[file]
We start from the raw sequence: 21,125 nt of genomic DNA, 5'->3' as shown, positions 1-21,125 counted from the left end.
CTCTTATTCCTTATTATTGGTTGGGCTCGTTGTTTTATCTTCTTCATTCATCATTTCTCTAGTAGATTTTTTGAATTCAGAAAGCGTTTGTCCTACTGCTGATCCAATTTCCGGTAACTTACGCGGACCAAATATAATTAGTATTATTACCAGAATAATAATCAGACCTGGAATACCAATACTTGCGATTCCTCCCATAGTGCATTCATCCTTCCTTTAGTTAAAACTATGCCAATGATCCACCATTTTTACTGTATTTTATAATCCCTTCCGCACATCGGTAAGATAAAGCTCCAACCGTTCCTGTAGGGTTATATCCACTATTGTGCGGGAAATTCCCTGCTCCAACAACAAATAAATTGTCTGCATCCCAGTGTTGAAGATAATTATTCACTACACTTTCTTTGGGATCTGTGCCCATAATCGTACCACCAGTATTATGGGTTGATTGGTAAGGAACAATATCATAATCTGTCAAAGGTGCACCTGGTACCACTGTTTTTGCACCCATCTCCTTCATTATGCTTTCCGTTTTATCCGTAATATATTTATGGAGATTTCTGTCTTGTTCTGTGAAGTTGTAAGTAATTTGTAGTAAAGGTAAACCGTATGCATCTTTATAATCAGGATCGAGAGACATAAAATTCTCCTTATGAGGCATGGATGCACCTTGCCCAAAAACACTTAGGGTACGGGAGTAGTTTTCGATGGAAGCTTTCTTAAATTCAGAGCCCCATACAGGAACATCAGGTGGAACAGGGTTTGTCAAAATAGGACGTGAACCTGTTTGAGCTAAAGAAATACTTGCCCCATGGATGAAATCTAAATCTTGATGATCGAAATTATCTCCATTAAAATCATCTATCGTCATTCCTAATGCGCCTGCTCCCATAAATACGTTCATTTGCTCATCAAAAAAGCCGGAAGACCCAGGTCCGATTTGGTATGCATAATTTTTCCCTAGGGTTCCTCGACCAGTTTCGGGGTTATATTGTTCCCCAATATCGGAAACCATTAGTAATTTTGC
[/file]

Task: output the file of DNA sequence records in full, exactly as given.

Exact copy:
We start from the raw sequence: 21,125 nt of genomic DNA, 5'->3' as shown, positions 1-21,125 counted from the left end.
CTCTTATTCCTTATTATTGGTTGGGCTCGTTGTTTTATCTTCTTCATTCATCATTTCTCTAGTAGATTTTTTGAATTCAGAAAGCGTTTGTCCTACTGCTGATCCAATTTCCGGTAACTTACGCGGACCAAATATAATTAGTATTATTACCAGAATAATAATCAGACCTGGAATACCAATACTTGCGATTCCTCCCATAGTGCATTCATCCTTCCTTTAGTTAAAACTATGCCAATGATCCACCATTTTTACTGTATTTTATAATCCCTTCCGCACATCGGTAAGATAAAGCTCCAACCGTTCCTGTAGGGTTATATCCACTATTGTGCGGGAAATTCCCTGCTCCAACAACAAATAAATTGTCTGCATCCCAGTGTTGAAGATAATTATTCACTACACTTTCTTTGGGATCTGTGCCCATAATCGTACCACCAGTATTATGGGTTGATTGGTAAGGAACAATATCATAATCTGTCAAAGGTGCACCTGGTACCACTGTTTTTGCACCCATCTCCTTCATTATGCTTTCCGTTTTATCCGTAATATATTTATGGAGATTTCTGTCTTGTTCTGTGAAGTTGTAAGTAATTTGTAGTAAAGGTAAACCGTATGCATCTTTATAATCAGGATCGAGAGACATAAAATTCTCCTTATGAGGCATGGATGCACCTTGCCCAAAAACACTTAGGGTACGGGAGTAGTTTTCGATGGAAGCTTTCTTAAATTCAGAGCCCCATACAGGAACATCAGGTGGAACAGGGTTTGTCAAAATAGGACGTGAACCTGTTTGAGCTAAAGAAATACTTGCCCCATGGATGAAATCTAAATCTTGATGATCGAAATTATCTCCATTAAAATCATCTATCGTCATTCCTAATGCGCCTGCTCCCATAAATACGTTCATTTGCTCATCAAAAAAGCCGGAAGACCCAGGTCCGATTTGGTATGCATAATTTTTCCCTAGGGTTCCTCGACCAGTTTCGGGGTTATATTGTTCCCCAATATCGGAAACCATTAGTAATTTTGC